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Image of Warren


February 24, 2012 at 5:28 pm

For months I've been able to spot Jupiter quite easily and routinely on clear days in the early afternoon (1 to 2 pm local time). The trick is to establish a reference to guide your gaze and a location to stand or sit which you can return to at the same time each clear day. This time I used an awning of a house and shifted the position I needed to stand by incremental amounts to keep Jupiter aligned with the house awning. It isn't uncommon to acquire Jupiter within a minute of careful slow-scanning with your eyes around the expected position.

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Image of Karsten Bomholt, Denmark

Karsten Bomholt, Denmark

February 24, 2012 at 11:17 pm

One of the most popular attractions is to show Venus in daylight. If possible, this is always a feature of the program when my astronomy club participates in exhibitions and fairs, that take place during daytime.

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Image of bob kelly

bob kelly

February 25, 2012 at 1:24 pm

Saw Venus about one-half a thumb length directly below the moon at 12:30pm EST, without optical aid. Cumulus clouds around them were very bright but they also helped to focus my eyes on the distant objects The moon was easy to see, but Venus took some time to pick out.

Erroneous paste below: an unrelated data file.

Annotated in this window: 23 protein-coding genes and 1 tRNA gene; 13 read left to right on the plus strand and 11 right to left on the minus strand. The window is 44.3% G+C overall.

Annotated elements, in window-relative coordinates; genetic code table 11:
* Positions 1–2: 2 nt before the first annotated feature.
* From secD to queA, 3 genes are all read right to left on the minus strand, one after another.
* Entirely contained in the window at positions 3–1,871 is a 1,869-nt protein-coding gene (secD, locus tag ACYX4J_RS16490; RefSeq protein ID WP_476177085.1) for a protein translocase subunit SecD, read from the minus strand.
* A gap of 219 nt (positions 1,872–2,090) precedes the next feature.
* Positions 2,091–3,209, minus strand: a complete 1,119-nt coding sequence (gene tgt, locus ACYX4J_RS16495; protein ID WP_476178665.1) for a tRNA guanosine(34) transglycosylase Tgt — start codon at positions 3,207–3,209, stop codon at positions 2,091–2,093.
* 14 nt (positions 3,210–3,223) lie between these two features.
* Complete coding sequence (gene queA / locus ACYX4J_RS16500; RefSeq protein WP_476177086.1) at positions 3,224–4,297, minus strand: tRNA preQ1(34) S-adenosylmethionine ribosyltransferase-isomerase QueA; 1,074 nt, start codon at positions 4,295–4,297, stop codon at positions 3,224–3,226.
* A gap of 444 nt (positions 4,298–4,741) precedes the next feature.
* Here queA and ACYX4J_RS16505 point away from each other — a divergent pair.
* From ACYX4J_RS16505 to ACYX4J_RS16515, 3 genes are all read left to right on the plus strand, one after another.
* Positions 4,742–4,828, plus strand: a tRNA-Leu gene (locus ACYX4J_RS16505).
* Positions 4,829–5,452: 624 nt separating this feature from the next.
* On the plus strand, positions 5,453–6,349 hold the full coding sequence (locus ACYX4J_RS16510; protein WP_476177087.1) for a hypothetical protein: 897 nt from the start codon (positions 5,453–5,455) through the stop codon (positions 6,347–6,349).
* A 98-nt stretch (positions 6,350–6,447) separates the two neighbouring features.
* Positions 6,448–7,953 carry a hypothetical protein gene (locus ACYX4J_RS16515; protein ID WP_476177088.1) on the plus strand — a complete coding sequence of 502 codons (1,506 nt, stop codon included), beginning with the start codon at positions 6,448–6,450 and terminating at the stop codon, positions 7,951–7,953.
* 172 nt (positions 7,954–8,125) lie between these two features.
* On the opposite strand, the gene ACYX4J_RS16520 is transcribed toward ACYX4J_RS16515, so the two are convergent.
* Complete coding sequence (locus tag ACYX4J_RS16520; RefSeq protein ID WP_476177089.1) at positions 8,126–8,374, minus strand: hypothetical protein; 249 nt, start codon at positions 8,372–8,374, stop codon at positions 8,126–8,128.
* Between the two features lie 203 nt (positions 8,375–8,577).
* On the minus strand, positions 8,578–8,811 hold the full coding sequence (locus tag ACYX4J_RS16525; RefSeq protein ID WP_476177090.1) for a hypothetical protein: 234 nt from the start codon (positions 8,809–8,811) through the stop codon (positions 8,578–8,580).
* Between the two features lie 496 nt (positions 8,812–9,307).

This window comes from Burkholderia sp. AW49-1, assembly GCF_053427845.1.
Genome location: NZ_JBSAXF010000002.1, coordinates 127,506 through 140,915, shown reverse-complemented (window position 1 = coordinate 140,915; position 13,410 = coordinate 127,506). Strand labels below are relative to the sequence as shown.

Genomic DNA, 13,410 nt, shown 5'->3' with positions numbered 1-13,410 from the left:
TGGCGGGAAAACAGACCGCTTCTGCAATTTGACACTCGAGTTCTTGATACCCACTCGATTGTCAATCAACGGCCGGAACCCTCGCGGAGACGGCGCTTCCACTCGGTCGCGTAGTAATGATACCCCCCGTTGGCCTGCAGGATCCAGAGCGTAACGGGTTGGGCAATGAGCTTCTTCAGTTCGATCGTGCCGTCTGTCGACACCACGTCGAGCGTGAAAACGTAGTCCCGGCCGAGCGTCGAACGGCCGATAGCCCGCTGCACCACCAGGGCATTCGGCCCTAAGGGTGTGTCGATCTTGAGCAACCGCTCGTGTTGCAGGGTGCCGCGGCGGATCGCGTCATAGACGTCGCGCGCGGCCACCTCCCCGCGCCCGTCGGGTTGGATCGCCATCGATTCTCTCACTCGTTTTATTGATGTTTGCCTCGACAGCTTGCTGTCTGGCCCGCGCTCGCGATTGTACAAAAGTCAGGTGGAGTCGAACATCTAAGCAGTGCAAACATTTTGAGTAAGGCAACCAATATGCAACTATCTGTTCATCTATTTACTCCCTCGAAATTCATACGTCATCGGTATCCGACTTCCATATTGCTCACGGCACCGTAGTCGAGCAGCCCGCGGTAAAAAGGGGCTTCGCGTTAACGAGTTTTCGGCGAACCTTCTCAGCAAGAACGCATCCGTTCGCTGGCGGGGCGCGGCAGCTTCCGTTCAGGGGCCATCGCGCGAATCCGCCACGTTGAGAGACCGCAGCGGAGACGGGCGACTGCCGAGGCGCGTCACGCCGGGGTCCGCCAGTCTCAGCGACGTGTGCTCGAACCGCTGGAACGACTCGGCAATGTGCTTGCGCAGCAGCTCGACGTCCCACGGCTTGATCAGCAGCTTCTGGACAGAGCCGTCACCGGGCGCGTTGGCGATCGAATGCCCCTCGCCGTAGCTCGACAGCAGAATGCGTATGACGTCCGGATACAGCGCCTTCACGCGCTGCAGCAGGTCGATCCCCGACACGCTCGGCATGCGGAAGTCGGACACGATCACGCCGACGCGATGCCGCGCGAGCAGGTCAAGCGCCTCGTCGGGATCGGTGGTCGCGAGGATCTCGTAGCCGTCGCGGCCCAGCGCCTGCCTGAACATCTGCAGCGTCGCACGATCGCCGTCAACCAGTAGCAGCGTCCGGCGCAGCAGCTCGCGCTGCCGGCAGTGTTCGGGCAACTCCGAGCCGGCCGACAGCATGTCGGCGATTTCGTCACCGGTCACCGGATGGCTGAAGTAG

bob kelly
just north of new york city

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Image of Ted A. Hunt

Ted A. Hunt

February 25, 2012 at 8:27 pm

I waited until the sun was low enough to be a dazzling orange yellow. Numerous vitreous floaters can make it slow for me to pick out Venus in the daylight sky, but I used the crescent moon to establish my focal distance as Mr. Kelly used the high cirrus. The moon was already easy to see and Venus popped out immediately.

A daytime view is fun, but wasn't it glorious after sunset? I actually took some decent photos with my smartphone's camera, held steady atop a high post!

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Image of Marshall H. Crenshaw

Marshall H. Crenshaw

February 26, 2012 at 4:02 pm

I meant to look Saturday but forgot. Went out today about 11am. Took about 15 minutes and 3 tries before I finally spotted with binoculars. Easy to see with naked eye but hard to find! Once seen hard to imagine how you could miss it, but after you turn away takes a while to locate again. Got my 15 year old son to look. We then got out my telescope (8" SC) and viewed moon and Venus in daytime sky. Venus at about 1/2 phase. More fun than I remember.
Last time I saw was several years ago while hunting in S. Dakota, right next to the moon. Farther away and a little more challenge this time.

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Image of Steve


July 10, 2012 at 6:52 am

I was out before dawn noticing the half moon when something bright caught my attention through the trees. Moving for a clearer view I knew it was Venus.... and Jupiter was just above it. I stayed out until just a few minutes ago.... the sun is up and I can still find Venus. Its about 80* from the moon and in line with the moon and the sun. Its easier to spot with binoculars, but then you can still see it without.